(12) List of Tables 4.1 4.2 4.3 4.4. The discriminability of selected features. . . . . . . . . . . . . . . . . . . The discriminability of selected features for different ROI size. . . . . . . The discriminability of selected features for different location of ROIs of normal group. . . . . . . . . . . . . . . . . . . . . . . . . . . . . . . . . Comparing the computation time for the calculation of the image features.. vi. . 39 . 41 . 41 . 44.

(13) Chapter 1 Introduction.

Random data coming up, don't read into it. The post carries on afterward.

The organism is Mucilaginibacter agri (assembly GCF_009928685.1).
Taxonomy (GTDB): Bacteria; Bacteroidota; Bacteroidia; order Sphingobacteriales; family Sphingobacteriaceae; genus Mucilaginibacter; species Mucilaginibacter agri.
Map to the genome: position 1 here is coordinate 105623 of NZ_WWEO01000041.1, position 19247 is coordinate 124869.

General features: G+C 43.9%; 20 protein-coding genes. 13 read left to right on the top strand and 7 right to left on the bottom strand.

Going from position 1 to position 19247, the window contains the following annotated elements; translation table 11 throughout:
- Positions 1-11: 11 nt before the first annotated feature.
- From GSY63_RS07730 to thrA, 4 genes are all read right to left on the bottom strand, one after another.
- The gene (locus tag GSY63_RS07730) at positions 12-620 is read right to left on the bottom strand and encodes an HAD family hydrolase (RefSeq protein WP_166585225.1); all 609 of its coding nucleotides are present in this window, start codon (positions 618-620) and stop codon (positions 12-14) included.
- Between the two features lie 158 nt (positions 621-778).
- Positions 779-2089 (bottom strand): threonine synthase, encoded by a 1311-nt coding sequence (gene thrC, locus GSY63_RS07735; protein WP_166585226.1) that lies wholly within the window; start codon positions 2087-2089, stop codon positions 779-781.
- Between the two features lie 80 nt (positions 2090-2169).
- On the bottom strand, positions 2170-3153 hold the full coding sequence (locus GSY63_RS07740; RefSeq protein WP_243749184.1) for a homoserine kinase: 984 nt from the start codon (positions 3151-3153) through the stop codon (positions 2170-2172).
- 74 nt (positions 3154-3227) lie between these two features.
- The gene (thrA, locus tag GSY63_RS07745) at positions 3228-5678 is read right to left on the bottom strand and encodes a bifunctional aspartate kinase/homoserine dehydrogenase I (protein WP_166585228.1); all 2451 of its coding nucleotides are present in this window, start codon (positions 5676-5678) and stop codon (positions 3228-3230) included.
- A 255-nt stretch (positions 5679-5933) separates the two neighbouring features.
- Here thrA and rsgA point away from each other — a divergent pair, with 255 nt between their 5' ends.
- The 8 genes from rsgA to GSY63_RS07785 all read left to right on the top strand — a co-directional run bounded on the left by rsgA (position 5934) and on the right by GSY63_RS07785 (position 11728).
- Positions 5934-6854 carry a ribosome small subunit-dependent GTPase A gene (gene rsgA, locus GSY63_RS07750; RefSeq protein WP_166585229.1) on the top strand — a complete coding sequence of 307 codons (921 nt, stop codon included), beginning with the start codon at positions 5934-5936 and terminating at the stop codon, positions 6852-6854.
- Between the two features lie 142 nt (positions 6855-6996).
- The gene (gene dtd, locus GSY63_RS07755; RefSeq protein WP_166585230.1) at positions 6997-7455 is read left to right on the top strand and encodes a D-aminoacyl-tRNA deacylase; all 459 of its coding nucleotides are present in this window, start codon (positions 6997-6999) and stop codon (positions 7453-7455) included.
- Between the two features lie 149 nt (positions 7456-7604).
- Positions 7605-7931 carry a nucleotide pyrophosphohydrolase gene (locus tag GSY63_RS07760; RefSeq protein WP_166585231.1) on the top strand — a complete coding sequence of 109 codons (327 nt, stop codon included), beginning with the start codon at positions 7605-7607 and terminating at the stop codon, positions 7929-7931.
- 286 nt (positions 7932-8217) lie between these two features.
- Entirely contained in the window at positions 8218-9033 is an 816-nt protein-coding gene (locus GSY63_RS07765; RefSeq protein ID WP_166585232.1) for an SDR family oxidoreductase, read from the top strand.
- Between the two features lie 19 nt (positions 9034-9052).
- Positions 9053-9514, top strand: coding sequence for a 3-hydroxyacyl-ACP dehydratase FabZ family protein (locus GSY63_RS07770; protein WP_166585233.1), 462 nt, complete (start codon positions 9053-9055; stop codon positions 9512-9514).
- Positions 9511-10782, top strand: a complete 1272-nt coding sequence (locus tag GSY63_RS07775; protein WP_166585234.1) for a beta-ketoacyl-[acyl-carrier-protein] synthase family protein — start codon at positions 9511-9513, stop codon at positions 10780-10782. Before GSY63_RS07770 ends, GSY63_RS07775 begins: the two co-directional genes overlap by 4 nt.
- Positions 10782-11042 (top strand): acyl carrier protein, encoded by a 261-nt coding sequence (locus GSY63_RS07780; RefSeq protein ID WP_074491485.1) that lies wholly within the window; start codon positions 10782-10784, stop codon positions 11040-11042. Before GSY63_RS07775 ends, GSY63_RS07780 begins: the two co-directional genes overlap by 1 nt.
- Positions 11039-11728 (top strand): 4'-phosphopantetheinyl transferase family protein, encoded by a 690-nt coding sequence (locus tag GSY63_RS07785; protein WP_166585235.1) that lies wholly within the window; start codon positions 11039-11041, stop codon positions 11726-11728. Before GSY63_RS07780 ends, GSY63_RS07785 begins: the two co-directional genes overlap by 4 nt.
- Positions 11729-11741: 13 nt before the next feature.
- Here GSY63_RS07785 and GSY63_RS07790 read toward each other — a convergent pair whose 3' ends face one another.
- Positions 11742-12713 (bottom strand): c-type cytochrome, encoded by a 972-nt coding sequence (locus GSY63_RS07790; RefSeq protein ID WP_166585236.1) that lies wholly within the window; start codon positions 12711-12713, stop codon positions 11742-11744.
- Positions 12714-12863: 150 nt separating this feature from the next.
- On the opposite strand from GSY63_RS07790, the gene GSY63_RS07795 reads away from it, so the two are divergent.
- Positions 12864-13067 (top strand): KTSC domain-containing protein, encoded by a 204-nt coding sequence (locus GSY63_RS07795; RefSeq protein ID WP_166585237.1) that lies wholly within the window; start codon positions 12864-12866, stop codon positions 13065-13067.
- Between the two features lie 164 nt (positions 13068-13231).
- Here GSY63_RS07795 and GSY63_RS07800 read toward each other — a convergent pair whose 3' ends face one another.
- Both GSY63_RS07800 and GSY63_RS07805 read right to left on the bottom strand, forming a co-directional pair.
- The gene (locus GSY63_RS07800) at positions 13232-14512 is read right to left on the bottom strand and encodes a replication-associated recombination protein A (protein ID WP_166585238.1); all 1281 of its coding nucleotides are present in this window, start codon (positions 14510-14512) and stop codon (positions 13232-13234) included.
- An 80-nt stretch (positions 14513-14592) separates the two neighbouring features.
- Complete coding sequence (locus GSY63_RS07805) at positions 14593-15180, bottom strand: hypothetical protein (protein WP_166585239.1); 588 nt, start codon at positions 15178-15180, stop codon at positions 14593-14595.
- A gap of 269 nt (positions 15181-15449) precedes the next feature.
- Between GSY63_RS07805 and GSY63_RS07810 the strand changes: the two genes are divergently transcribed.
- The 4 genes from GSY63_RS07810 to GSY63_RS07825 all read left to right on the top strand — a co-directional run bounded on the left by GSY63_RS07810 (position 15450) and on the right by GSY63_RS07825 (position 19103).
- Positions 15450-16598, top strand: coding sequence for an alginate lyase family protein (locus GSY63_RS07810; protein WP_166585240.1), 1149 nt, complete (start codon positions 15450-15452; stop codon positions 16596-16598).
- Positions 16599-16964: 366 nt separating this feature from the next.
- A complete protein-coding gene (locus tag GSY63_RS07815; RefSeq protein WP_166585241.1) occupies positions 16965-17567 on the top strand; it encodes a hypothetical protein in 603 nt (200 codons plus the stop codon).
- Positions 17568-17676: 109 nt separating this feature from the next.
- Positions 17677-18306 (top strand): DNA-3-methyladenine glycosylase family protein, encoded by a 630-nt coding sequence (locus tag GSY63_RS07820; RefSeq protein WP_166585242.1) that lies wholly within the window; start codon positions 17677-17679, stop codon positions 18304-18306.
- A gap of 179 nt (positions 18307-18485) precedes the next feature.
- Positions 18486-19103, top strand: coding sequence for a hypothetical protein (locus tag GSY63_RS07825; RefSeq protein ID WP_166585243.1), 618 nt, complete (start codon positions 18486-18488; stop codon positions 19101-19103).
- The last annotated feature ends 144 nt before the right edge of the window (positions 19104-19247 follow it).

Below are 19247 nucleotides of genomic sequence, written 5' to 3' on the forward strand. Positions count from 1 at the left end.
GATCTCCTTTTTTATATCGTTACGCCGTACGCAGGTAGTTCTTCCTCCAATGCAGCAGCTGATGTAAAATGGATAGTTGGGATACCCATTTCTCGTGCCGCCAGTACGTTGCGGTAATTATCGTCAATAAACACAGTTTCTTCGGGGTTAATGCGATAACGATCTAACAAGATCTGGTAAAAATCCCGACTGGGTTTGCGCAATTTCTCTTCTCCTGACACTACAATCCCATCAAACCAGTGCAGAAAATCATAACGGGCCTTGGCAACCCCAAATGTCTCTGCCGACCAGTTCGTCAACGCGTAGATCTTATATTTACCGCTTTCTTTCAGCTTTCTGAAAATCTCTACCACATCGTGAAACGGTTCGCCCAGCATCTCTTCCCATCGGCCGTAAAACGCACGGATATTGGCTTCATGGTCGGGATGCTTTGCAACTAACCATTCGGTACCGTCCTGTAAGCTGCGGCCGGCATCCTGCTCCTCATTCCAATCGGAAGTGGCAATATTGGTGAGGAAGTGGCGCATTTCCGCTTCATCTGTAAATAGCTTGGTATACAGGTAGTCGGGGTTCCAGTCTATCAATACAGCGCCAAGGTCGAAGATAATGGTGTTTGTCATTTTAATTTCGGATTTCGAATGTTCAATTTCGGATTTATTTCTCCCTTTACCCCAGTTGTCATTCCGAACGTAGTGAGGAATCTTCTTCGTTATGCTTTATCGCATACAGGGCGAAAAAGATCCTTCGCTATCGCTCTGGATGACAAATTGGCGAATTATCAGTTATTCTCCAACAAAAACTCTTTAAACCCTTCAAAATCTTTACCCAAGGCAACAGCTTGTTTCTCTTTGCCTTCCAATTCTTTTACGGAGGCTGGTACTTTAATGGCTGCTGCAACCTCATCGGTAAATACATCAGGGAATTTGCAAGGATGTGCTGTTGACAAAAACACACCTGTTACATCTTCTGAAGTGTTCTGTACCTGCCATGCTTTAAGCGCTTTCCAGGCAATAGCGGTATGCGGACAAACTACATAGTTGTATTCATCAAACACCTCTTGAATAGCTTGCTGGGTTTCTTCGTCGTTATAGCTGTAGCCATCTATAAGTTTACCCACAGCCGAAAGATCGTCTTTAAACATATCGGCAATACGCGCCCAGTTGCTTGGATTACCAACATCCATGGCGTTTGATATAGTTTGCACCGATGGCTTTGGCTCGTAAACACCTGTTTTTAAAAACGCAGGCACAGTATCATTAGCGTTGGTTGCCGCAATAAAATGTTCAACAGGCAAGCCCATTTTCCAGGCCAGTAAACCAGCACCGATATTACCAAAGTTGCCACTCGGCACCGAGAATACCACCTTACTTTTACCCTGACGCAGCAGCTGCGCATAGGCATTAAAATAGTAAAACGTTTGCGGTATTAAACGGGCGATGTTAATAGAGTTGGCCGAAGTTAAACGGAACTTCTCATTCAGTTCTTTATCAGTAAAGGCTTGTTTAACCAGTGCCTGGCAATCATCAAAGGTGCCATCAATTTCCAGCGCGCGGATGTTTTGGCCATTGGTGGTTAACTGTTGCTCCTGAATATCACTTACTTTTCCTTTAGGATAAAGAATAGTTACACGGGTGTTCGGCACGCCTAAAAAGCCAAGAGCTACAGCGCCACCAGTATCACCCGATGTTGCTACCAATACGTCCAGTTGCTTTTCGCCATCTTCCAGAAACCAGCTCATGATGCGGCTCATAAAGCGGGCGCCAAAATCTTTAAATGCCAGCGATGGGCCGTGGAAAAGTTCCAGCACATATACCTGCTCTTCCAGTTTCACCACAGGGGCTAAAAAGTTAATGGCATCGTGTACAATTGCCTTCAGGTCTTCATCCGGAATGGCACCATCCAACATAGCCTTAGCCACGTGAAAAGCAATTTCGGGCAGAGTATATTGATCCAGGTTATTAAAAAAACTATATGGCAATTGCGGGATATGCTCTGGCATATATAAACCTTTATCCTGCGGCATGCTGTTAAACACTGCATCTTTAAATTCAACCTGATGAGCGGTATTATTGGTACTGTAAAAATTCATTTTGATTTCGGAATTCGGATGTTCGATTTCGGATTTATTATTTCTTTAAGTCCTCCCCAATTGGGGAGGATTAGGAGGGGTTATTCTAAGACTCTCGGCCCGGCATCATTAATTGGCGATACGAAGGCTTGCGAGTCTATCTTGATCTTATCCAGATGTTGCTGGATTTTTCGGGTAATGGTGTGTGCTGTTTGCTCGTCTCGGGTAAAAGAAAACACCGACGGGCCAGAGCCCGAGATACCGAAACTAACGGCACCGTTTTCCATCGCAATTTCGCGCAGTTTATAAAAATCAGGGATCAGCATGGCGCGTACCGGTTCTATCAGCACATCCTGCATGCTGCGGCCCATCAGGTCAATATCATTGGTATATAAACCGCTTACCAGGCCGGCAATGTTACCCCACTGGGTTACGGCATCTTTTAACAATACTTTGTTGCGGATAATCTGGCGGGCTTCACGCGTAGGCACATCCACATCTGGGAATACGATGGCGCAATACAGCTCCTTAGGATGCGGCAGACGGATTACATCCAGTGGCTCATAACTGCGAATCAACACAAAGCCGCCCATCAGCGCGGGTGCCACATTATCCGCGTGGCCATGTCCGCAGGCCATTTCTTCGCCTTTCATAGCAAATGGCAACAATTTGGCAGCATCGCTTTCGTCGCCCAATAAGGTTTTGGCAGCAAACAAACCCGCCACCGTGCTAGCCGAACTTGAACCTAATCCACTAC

(14) 1.1 Background. 2. 5. 6. Order 7 8. 9 2000. 2001. 2002. 2003. 2004. Year. Figure 1.1: Pneumonia is one of the leading causes of death in Taiwan and its order is arising from the year 2000 to the year 2004.. 1.1. Background. According to Anderson [1], the combination of influenza and pneumonia is the seventh leading cause of death for U.S. people, and the sixth leading cause for the Asian or Pacific Islander population. In Taiwan, pneumonia is the sixth leading cause of death and its order is arising as shown in Figure 1.1 [2]. Chest radiology is important for clinical diagnosis of pulmonary lesions. Pneumonic findings can be revealed in chest X-ray (CXR) images of pneumonia patients in clinical diagnoses. Although the resolution and information of chest radiology is less than that of high resolution computed tomography (HRCT), chest radiology has the advantages of low cost, convenience, and less radiation. The longitudinal changes in the chest X-ray patterns are very important for the clinical.